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Ashcroft subject to lawsuit by man who cites Justice policies

  • Story Highlights
  • Former U.S. Attorney General John Ashcroft sought immunity from lawsuit
  • Abdullah al-Kidd says he was detained illegally under Justice Department policy
  • Court rules that al-Kidd has right to sue Ashcroft
  • Al-Kidd was detained 16 days, had passport taken under "material witness" rule
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(CNN) -- Former U.S. Attorney General John Ashcroft is not immune from being sued by a man who says he was illegally detained under Justice Department policies implemented after the September 11 terror attacks, a federal appeals court ruled Friday.

A spokesman for former Attorney General John Ashcroft says his team is reviewing the decision.

A spokesman for former Attorney General John Ashcroft says his team is reviewing the decision.

The man, a native-born U.S. citizen who was once a college football star, was held and interrogated by the FBI for 16 days in 2003 and his travel was limited for another year, court documents said.

A spokesman for Ashcroft, asked for his reaction, said, "We're reviewing the decision and have no further comment."

The court rejected Ashcroft's argument that his involvement was as a prosecutor, which would give him full immunity from lawsuits, not as an investigator, which could leave him liable.

"We disagree," the decision said. "Many tools and tactics available to prosecutors can serve either an investigatory or advocacy-related function."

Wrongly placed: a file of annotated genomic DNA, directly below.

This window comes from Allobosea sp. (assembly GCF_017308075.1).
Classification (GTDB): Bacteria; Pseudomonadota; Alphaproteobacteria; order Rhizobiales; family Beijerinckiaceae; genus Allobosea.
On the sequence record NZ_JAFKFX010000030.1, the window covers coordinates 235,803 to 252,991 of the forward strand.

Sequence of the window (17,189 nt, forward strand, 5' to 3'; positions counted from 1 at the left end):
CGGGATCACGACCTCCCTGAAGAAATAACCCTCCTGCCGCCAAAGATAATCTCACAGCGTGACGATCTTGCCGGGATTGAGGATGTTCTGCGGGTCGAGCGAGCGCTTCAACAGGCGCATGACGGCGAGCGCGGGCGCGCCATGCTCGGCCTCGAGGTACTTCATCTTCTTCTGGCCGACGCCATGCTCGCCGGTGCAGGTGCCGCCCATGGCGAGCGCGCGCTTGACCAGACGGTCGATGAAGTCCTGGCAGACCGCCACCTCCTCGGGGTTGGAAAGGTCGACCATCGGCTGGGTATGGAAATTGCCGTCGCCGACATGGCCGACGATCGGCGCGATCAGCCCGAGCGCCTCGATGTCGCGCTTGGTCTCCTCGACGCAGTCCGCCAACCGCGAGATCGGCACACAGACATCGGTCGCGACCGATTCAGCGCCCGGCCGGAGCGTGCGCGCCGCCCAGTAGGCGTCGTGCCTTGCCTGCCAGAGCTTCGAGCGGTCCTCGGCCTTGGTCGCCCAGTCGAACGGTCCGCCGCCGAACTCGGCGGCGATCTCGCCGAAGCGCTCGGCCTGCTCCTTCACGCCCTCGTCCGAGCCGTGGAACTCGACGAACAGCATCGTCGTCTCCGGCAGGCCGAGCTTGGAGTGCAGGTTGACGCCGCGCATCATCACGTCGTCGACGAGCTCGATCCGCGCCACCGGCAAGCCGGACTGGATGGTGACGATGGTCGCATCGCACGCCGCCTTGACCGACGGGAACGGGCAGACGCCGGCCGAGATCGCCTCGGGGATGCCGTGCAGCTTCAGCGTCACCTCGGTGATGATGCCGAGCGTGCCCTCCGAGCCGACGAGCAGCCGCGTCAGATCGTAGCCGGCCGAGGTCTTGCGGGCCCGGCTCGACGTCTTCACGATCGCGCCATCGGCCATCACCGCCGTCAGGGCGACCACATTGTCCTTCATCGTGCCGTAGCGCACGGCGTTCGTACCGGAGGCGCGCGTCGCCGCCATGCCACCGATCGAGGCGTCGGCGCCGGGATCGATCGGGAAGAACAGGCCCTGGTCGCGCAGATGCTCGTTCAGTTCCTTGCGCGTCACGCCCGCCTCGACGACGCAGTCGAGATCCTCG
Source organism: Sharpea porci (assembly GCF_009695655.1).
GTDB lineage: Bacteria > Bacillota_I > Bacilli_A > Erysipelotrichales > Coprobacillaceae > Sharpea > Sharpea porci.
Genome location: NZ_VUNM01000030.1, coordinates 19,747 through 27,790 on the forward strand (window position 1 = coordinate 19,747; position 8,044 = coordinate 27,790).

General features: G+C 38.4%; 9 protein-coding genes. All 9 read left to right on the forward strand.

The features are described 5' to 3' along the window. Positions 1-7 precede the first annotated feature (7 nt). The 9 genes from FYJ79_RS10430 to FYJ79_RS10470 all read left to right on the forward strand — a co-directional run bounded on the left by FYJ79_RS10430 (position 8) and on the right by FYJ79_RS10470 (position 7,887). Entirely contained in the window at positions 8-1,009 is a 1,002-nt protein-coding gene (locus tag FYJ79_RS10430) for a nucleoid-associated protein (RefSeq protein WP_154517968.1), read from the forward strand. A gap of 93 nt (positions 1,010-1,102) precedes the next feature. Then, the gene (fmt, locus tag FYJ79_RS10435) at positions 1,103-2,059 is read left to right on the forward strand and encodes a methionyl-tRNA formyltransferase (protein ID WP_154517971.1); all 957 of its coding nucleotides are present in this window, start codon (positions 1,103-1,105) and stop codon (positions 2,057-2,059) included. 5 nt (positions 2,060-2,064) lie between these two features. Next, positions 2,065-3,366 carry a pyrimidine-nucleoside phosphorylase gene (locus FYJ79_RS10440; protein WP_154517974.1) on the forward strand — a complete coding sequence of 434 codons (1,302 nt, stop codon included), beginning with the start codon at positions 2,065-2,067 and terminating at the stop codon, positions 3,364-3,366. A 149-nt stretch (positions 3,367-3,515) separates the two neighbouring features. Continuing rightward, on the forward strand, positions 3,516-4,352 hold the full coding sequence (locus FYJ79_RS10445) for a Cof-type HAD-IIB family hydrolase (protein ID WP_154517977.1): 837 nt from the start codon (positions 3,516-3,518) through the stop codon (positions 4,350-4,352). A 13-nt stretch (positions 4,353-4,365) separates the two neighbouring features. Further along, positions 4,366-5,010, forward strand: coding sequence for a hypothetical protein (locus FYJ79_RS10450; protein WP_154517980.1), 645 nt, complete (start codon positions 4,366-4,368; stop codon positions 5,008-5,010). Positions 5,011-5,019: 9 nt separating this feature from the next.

Abdullah al-Kidd's lawyers said Ashcroft developed a policy under which the FBI and Justice Department would use the federal material witness law as a pretext "to arrest and detain terrorism suspects about whom they did not have sufficient evidence to arrest on criminal charges but wished to hold preventively or to investigate further."

His arrest warrant was based on an FBI affidavit that said he was needed to testify at the trial of a Saudi man who had been indicted on visa fraud. Al-Kidd was never called as a witness in that case, in which the defendant was acquitted, court documents said.

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  • Read the opinion (PDF)

The decision said that "al-Kidd's arrest functioned as an investigatory arrest or national security-related pre-emptive detention, rather than as one to secure a witness's testimony for trial."

Al-Kidd, an African-American born in Wichita, Kansas, converted to Islam and changed his name from Lavini T. Kidd, according to court documents.

He was taken into custody at Dulles International Airport in northern Virginia as he prepared to depart to Saudi Arabia, where he planned to study Arabic and Islamic law, the documents said.

The FBI interrogated him, moving him from Virginia to Oklahoma and then Idaho, court documents said. He was kept in chains while being held in high-security cells that were lit 24 hours a day, his lawyers said.

A judge ordered his release 16 days later, but he was required to surrender his passport and stay in Nevada for another 15 months.

During that time, he lost his job with a government contractor because he could not get a required security clearance. The father of two also was divorced by his wife.

The FBI began watching al-Kidd months before detaining him, as part of their anti-terror investigation aimed at Muslim men, his lawyers said.

When agents learned of his plans to fly to Saudi Arabia, they obtained the "material witness" warrant based on their contention he would not return.

The agents failed to tell the magistrate who issued the warrant that al-Kidd was an American citizen with family in the United States, or that he had previously cooperated with the FBI, his lawyers said. They also told the judge he had a one-way ticket, when he actually held a round-trip ticket, they said.

CNN's Carol Cratty contributed to this report.

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